LGBTQA+ mentors give guidance and growth to students

Thursday, January 23, 2020 LGBTQA+ mentors give guidance and growth to students

LGBTQA+ mentors and mentees attend local Pride celebration.

January is National Mentoring Month, a national campaign to celebrate the power of positive relationships and raise awareness for mentoring movements. UNL has its own fair share of mentor/mentee programs, one of which is the LGBTQA+ Center’s peer mentor program. Established in 2015, it's mission is to provide LGBTQA+ students with the resources needed to help them be successful at UNL and an active member of the community.

Jake Piccini, a computer science major, manages the mentor program. He first joined as a mentee his freshman year, and then decided to become a mentor. He has now moved up the ranks to be the Peer Mentor Program Coordinator, where he has been for the last two years.

The program strives to create a sense of community for mentees, by connecting with peers their age, as well as with older students who have been in their shoes before. It’s also a great opportunity for mentors to impart their learned wisdom on younger students and gain the satisfaction of building successful relationships.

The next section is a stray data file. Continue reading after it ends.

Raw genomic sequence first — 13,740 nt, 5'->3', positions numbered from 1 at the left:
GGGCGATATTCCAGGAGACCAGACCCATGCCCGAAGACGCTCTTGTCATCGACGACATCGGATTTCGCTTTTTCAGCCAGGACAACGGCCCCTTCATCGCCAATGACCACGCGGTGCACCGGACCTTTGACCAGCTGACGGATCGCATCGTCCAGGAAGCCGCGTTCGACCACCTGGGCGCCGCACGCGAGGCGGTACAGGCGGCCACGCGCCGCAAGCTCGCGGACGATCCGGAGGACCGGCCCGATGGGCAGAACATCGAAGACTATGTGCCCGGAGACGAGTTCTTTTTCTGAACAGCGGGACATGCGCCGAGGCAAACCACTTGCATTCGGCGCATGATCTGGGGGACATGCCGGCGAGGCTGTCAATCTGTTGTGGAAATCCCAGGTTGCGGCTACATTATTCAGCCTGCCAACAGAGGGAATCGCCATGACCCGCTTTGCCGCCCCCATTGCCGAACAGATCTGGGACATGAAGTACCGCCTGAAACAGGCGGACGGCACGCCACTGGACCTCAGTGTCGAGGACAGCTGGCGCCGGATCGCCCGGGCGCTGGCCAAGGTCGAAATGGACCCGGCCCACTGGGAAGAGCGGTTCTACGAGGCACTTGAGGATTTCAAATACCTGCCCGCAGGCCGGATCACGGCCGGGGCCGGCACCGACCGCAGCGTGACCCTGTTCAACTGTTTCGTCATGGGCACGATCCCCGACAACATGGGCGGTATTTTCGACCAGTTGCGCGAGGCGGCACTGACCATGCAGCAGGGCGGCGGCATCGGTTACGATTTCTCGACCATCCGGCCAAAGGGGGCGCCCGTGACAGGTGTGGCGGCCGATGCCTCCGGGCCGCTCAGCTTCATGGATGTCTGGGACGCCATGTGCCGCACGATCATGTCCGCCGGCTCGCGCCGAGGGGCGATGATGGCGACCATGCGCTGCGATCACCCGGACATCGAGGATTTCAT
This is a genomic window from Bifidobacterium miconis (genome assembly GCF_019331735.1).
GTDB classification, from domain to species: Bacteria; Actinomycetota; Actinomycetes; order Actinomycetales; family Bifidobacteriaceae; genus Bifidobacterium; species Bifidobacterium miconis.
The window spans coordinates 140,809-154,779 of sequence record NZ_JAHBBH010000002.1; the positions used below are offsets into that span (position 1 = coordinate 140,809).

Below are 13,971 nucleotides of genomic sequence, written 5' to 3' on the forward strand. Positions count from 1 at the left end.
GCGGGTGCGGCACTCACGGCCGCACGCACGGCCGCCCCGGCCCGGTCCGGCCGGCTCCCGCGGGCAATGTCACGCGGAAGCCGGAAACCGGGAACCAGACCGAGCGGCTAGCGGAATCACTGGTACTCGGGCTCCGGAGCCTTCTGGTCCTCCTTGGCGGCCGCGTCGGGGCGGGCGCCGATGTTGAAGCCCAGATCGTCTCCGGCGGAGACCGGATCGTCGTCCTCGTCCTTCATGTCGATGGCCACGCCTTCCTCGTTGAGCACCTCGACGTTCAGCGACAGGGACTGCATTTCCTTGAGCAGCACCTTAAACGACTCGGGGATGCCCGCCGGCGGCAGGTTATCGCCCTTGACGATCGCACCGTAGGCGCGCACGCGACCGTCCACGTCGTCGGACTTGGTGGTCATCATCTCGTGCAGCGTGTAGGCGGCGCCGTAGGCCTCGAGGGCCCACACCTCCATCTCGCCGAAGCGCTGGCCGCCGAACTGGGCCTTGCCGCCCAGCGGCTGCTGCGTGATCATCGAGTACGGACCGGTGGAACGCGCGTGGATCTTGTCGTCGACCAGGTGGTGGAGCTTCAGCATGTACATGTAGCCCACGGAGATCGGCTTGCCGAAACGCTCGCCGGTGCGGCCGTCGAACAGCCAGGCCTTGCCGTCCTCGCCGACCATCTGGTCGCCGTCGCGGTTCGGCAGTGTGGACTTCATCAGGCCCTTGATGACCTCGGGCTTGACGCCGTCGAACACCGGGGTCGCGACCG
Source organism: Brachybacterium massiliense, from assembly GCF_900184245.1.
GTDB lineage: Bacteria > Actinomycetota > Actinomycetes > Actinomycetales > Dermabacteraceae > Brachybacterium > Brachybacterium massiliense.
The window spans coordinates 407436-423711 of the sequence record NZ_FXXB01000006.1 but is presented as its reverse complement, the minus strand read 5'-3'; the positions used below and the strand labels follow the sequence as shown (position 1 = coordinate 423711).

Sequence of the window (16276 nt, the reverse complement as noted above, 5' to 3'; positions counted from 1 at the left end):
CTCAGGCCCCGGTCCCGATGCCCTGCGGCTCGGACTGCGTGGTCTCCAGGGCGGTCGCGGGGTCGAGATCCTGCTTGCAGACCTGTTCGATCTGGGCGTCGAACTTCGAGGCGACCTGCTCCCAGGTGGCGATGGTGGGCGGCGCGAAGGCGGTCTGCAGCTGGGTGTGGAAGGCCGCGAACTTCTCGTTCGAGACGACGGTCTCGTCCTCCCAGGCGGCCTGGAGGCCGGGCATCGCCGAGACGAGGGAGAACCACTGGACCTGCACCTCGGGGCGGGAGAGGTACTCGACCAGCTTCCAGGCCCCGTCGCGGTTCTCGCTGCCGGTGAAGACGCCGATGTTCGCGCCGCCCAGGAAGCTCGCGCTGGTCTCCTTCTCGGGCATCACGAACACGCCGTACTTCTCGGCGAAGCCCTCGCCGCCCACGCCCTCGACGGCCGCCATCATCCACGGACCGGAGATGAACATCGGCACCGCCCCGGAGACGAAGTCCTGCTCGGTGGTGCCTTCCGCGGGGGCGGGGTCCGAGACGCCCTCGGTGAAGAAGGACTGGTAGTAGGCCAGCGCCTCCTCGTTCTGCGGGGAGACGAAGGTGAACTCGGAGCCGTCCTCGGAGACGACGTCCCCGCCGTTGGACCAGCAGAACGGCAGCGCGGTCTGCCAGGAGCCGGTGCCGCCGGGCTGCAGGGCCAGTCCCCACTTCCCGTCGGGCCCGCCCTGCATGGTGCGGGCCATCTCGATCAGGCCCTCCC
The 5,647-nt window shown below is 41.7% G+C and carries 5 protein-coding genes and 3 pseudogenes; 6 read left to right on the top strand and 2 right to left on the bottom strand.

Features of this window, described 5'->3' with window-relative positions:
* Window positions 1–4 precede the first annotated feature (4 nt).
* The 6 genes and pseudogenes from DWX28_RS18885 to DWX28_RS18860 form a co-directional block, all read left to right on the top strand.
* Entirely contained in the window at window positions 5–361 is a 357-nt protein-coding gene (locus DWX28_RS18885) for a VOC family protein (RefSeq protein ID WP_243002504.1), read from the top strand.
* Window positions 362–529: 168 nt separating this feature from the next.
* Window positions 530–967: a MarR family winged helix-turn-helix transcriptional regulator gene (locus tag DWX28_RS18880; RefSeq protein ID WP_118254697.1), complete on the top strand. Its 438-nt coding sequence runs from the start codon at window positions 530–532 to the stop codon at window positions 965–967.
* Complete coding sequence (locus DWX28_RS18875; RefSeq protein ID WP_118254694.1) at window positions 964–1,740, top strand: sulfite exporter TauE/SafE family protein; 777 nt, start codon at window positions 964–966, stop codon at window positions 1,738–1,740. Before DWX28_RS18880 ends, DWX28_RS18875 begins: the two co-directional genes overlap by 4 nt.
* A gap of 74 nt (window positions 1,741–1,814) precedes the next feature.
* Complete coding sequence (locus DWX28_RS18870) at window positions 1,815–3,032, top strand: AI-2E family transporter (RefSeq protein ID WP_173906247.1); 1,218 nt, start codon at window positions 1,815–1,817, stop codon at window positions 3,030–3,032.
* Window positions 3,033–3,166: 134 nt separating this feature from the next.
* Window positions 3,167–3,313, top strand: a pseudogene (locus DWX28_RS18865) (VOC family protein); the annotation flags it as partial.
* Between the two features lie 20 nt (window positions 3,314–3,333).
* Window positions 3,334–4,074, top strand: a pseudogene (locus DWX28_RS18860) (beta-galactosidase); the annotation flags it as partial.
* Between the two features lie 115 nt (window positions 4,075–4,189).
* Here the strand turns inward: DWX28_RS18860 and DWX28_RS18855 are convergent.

Each mentor has their own group of mentees that they get to know and spend time with over the course of the academic year, in a combination of large and small group activities. There are multiple program-wide semester activities, focusing on either social or professional development. Additionally, mentors set up their own activities such as bowling, carving pumpkins, or other outings for mentees to attend.

For the more individual aspect of a mentor/mentee relationship, monthly one-on-one meetings allow for mentors to check in and bond with their mentees on a personal level. Mentors also send out messages every other week to keep up with mentees and how they’re doing.

According to Piccini, the best part of the program is the deep bonds created by having a mentor/mentee relationship.

“[Mentees have] someone that you can talk to about anything, who has had similar experiences and can offer advice, but also is just there to be a friend,” Piccini said. “It’s a professional relationship but also a personal relationship too.”

At the moment, the program has 4 mentors and 12 mentees, and is always open to new applicants and participants. Interested individuals wanting to be either mentee or a mentor can apply on the LGBTA+ Center website.

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